South Florida Federal Corrections Officers Warn of Potential Coronavirus Crisis Brewing

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Workers at a federal prison in South Florida are warning about a potential coronavirus outbreak that they say could spread beyond the prison's walls.

“Our inmates are testing positive and we might have to flood the local hospitals. We have numerous inmates all over in Dade county hospitals," said Kareen Troitino, President of Union Local 3690, which represents the correctional officers at the federal prison in Southwest Miami-Dade.

Troitino gave the ominous warning in an exclusive interview with NBC 6 Thursday. The corrections officers are saying they fear for the public’s safety and the prison being the launching point for the virus.

The federal prison, located off busy 137th Avenue near Zoo Miami, is basically on lockdown now in an effort to stop the virus. Troitino said he’s worried the virus could spread around Miami-Dade because they take inmates to hospitals around the area and there’s a spike in cases in the county.

There are about 1,000 inmates held at the federal prison currently.

"The virus has already spread inside," Troitino said. "I am highly concerned for public safety. Our facility is in the middle of a community, a very vibrant community."

Internal documents NBC 6 obtained showed that on Tuesday, 11 inmates had the virus. Troitino says there was a big jump, indicating trouble.

"Yesterday alone we discovered in one area that held 60 inmates over 22 tested positive and that’s only after testing 28," he said. "We don’t know where this is going to lead but it looks catastrophic at the moment."

Troitino said officers were given inferior PPE gear. Warden Sylvester Jenkins denied that claim in an email.

"I have assured you that we do not have a PPE issue at FCI Miami," the email said.

Troitino worries that with the numbers rising inside it will cause them to transport more inmates to area hospitals, exposing the officers and the general public. Many hospitals are already short of beds.

“One of the hospitals that I don’t want to mention, their bed-space is at a critical level and they have been contacting us trying to get the inmate back to the facility but the facility is the worst environment and we’re in a catch-22," Troitino said. "We might have to create a mobile tent, hosptial.”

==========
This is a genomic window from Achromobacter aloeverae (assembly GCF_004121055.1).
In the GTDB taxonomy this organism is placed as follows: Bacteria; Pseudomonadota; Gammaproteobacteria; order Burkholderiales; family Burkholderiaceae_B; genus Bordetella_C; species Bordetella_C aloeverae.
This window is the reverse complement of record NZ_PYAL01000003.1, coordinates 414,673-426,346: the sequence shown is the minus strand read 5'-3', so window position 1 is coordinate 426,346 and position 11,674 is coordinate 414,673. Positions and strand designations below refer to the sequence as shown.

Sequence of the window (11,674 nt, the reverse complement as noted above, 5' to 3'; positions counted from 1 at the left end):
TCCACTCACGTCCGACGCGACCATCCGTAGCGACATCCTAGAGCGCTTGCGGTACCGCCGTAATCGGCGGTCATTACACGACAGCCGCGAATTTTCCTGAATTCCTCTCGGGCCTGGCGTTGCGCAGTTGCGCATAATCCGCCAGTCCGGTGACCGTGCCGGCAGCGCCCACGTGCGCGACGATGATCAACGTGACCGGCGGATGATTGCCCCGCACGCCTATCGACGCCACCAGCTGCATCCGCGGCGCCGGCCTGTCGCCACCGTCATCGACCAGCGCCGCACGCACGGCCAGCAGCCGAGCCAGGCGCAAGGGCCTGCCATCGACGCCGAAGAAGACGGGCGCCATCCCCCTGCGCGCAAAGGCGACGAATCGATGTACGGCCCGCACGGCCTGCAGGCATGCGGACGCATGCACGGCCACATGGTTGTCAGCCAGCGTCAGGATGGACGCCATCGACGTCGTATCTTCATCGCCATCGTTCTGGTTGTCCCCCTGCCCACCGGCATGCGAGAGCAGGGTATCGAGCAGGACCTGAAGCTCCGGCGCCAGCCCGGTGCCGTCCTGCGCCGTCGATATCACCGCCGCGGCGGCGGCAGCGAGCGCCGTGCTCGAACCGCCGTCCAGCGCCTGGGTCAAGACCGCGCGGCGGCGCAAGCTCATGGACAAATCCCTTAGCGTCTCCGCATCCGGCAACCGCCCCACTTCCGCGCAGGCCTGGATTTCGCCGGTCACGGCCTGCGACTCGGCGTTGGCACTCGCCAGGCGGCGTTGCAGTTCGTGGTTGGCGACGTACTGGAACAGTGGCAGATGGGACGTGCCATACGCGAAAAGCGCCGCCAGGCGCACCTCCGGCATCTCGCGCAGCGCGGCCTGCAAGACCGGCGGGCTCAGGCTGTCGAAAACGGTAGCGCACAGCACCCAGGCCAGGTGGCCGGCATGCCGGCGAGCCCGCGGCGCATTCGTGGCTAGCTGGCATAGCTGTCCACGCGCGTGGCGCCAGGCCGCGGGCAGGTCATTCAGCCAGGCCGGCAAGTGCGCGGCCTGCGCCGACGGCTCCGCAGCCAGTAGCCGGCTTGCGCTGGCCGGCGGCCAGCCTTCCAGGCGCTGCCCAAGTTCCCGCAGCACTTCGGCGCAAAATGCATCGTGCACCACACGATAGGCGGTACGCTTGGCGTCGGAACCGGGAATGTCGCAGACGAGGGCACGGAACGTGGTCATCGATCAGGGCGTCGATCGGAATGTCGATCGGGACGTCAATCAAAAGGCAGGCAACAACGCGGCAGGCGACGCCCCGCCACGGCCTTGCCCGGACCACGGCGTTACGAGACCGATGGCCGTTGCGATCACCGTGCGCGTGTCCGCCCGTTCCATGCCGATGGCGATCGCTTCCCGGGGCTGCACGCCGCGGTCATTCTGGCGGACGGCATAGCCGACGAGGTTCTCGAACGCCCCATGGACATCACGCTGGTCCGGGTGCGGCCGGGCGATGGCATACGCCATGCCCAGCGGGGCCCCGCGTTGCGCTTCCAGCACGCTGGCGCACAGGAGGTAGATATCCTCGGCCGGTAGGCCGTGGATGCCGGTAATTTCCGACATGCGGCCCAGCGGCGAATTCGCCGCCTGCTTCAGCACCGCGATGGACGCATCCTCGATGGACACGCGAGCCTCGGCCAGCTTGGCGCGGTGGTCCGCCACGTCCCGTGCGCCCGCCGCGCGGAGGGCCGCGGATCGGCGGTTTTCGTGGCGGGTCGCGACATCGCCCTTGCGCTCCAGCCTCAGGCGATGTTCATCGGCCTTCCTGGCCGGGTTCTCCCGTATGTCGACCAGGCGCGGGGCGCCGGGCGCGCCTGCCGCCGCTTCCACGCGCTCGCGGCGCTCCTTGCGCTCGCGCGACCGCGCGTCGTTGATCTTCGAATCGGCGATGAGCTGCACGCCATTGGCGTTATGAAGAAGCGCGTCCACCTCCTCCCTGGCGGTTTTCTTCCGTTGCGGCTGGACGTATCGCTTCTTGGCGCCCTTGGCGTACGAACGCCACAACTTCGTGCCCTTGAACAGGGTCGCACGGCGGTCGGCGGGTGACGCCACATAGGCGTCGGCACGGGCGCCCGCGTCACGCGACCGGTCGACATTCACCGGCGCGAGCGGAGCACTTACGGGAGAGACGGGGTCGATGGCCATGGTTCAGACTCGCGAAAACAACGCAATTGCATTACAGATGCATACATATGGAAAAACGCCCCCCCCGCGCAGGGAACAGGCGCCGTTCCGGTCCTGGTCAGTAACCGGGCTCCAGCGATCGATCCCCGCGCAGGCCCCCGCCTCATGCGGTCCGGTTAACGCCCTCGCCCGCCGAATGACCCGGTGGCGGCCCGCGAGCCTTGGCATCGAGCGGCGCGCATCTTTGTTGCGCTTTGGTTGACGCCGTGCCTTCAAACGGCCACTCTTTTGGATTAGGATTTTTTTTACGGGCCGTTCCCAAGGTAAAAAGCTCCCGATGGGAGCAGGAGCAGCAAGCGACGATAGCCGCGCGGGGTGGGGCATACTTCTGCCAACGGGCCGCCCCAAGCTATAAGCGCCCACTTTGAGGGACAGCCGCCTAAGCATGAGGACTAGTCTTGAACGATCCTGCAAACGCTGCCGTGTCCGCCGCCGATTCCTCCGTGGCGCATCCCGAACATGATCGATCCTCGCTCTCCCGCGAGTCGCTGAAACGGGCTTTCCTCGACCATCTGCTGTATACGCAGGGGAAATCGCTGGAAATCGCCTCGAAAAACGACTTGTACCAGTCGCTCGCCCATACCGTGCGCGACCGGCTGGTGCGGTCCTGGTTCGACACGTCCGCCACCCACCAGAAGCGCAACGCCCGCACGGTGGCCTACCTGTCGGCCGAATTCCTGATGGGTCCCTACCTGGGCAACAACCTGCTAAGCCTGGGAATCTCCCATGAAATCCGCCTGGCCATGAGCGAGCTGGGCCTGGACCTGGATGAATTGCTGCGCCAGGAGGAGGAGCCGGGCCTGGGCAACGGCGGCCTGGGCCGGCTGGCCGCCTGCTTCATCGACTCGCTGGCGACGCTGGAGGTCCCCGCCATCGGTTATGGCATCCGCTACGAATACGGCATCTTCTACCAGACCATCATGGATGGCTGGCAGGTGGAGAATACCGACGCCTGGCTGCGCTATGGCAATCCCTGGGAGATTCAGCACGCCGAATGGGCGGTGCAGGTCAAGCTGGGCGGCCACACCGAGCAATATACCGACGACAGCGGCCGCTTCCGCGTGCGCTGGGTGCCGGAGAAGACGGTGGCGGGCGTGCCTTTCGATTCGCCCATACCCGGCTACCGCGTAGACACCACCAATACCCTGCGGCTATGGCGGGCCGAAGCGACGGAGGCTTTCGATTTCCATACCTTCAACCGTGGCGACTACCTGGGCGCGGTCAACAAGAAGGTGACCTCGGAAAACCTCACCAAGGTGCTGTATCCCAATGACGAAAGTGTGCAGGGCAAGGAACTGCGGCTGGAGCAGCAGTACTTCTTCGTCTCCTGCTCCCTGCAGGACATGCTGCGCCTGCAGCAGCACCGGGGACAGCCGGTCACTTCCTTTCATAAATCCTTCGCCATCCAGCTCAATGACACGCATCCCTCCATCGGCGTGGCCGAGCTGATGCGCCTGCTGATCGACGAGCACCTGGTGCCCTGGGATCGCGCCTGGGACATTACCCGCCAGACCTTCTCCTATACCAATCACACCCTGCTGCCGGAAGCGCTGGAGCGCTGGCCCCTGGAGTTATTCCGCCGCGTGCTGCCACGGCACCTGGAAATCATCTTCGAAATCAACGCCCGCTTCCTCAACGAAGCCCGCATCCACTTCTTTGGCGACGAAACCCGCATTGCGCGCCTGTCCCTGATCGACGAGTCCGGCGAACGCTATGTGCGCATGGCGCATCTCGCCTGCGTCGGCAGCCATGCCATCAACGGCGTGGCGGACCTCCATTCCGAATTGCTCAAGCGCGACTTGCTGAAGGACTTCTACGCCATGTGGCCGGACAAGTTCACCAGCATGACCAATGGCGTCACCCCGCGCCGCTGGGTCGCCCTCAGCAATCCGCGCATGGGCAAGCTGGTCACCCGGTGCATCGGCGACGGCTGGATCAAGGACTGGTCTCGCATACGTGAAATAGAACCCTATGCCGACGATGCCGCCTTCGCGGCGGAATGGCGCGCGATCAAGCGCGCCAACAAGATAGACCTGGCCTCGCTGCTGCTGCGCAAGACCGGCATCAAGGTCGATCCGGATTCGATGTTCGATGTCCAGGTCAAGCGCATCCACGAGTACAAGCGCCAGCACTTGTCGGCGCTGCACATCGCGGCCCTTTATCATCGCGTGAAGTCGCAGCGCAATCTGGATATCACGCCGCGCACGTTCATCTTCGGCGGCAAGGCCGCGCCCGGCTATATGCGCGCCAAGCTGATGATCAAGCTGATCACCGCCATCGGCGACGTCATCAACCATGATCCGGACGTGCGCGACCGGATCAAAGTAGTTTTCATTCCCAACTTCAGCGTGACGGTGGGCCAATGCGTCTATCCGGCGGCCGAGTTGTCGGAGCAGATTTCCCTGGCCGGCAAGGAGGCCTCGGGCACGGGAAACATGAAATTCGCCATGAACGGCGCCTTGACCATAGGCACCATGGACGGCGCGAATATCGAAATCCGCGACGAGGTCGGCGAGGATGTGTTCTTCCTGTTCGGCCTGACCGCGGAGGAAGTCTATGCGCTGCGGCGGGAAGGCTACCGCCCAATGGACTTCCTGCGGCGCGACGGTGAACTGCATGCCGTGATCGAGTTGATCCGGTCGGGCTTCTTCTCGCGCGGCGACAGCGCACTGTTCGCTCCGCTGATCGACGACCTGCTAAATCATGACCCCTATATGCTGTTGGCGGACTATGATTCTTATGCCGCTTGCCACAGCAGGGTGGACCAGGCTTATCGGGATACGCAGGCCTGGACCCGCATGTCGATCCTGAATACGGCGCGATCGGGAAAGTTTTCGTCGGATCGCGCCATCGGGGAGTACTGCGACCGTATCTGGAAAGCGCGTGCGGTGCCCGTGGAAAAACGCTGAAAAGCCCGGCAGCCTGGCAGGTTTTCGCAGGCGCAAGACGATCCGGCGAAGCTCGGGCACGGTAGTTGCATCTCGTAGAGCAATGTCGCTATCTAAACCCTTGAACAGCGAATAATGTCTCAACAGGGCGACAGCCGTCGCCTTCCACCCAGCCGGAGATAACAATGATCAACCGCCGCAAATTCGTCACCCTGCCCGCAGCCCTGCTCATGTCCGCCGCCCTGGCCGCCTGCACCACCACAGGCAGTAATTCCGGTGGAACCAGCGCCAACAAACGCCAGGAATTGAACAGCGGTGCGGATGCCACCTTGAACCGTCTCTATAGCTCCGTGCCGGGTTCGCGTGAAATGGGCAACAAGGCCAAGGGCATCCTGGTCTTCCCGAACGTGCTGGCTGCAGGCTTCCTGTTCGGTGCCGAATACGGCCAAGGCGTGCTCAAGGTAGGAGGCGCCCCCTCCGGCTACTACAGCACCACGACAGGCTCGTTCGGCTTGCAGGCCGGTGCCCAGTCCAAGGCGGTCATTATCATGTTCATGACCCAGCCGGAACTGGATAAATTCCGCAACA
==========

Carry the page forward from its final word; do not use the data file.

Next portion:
"We have placed the entire institution on a 21-day quarantine to mitigate the spread of the virus. The union says one officer has tested positive but staff levels are dropping as the exposures increase and officers can’t work. We could be looking at a collapse in our system very soon if we don’t some form of assistance," Jenkins said in an email.

Congresswoman Debbie Murcasel Powell weeks ago started asking the Bureau of Prisons to make sure the corrections officers had the right equipment. The facility isn’t out in some rural area and when they can’t handle the virus there the inmates are on the road to the hospital like everyone else.

The Bureau of Prisons released a lengthy statement saying in part, "There were not 22 or 28 inmates positive with COVID-19 at FCI Miami this week. There are only 16 inmates positive with COVID-19 at this institution."

The Bureau of Prisons said it's carefully monitoring the spread of the virus.

"As with any type of emergency situation, we carefully assess how to best ensure the safety of staff, inmates and the public. All of our facilities, including FCI Miami, are implementing the BOP's guidance on mitigating the spread of COVID-19," the statement read. "In response to COVID-19, the BOP has instituted a comprehensive management approach that includes screening, testing, appropriate treatment, prevention, education, and infection control measures. The BOP has been coordinating our COVID-19 efforts since January 2020, using subject-matter experts both internal and external to the agency, including guidance and directives from the Centers for Disease Control and Prevention (CDC), the Office of Personnel Management (OPM), the Department of Justice (DOJ), and the Office of the Vice President."

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